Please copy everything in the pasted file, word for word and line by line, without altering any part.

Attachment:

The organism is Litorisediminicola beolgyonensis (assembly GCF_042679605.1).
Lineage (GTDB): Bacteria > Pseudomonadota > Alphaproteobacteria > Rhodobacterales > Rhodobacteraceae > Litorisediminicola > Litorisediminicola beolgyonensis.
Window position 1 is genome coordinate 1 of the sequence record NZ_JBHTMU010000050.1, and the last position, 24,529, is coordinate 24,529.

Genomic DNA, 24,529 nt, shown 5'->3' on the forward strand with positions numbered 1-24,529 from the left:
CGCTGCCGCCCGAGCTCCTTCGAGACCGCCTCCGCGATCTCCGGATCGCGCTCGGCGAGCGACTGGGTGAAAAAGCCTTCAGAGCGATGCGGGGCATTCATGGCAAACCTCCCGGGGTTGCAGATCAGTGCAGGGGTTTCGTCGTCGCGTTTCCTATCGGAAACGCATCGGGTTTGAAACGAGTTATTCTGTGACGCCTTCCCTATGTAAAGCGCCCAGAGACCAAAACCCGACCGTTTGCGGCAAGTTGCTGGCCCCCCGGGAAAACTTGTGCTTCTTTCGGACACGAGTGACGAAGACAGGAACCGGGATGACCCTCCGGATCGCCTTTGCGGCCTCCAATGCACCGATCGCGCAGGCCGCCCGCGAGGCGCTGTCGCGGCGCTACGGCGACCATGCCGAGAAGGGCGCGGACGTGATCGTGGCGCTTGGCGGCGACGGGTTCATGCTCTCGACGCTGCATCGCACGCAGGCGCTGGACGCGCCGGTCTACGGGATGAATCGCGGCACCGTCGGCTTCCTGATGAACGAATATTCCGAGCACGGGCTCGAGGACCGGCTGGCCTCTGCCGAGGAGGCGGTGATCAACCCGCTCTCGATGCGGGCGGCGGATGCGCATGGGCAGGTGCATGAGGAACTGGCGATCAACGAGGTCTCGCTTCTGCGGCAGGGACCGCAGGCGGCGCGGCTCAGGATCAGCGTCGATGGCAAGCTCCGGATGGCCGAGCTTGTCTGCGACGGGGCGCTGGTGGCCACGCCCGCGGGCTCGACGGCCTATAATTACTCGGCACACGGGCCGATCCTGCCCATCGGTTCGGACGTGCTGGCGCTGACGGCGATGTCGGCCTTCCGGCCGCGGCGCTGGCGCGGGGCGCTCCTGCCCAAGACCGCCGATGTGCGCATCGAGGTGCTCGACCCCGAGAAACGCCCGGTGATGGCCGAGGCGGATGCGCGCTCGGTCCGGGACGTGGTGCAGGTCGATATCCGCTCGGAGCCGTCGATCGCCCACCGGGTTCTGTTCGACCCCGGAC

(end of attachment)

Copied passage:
The organism is Litorisediminicola beolgyonensis (assembly GCF_042679605.1).
Lineage (GTDB): Bacteria > Pseudomonadota > Alphaproteobacteria > Rhodobacterales > Rhodobacteraceae > Litorisediminicola > Litorisediminicola beolgyonensis.
Window position 1 is genome coordinate 1 of the sequence record NZ_JBHTMU010000050.1, and the last position, 24,529, is coordinate 24,529.

Genomic DNA, 24,529 nt, shown 5'->3' on the forward strand with positions numbered 1-24,529 from the left:
CGCTGCCGCCCGAGCTCCTTCGAGACCGCCTCCGCGATCTCCGGATCGCGCTCGGCGAGCGACTGGGTGAAAAAGCCTTCAGAGCGATGCGGGGCATTCATGGCAAACCTCCCGGGGTTGCAGATCAGTGCAGGGGTTTCGTCGTCGCGTTTCCTATCGGAAACGCATCGGGTTTGAAACGAGTTATTCTGTGACGCCTTCCCTATGTAAAGCGCCCAGAGACCAAAACCCGACCGTTTGCGGCAAGTTGCTGGCCCCCCGGGAAAACTTGTGCTTCTTTCGGACACGAGTGACGAAGACAGGAACCGGGATGACCCTCCGGATCGCCTTTGCGGCCTCCAATGCACCGATCGCGCAGGCCGCCCGCGAGGCGCTGTCGCGGCGCTACGGCGACCATGCCGAGAAGGGCGCGGACGTGATCGTGGCGCTTGGCGGCGACGGGTTCATGCTCTCGACGCTGCATCGCACGCAGGCGCTGGACGCGCCGGTCTACGGGATGAATCGCGGCACCGTCGGCTTCCTGATGAACGAATATTCCGAGCACGGGCTCGAGGACCGGCTGGCCTCTGCCGAGGAGGCGGTGATCAACCCGCTCTCGATGCGGGCGGCGGATGCGCATGGGCAGGTGCATGAGGAACTGGCGATCAACGAGGTCTCGCTTCTGCGGCAGGGACCGCAGGCGGCGCGGCTCAGGATCAGCGTCGATGGCAAGCTCCGGATGGCCGAGCTTGTCTGCGACGGGGCGCTGGTGGCCACGCCCGCGGGCTCGACGGCCTATAATTACTCGGCACACGGGCCGATCCTGCCCATCGGTTCGGACGTGCTGGCGCTGACGGCGATGTCGGCCTTCCGGCCGCGGCGCTGGCGCGGGGCGCTCCTGCCCAAGACCGCCGATGTGCGCATCGAGGTGCTCGACCCCGAGAAACGCCCGGTGATGGCCGAGGCGGATGCGCGCTCGGTCCGGGACGTGGTGCAGGTCGATATCCGCTCGGAGCCGTCGATCGCCCACCGGGTTCTGTTCGACCCCGGAC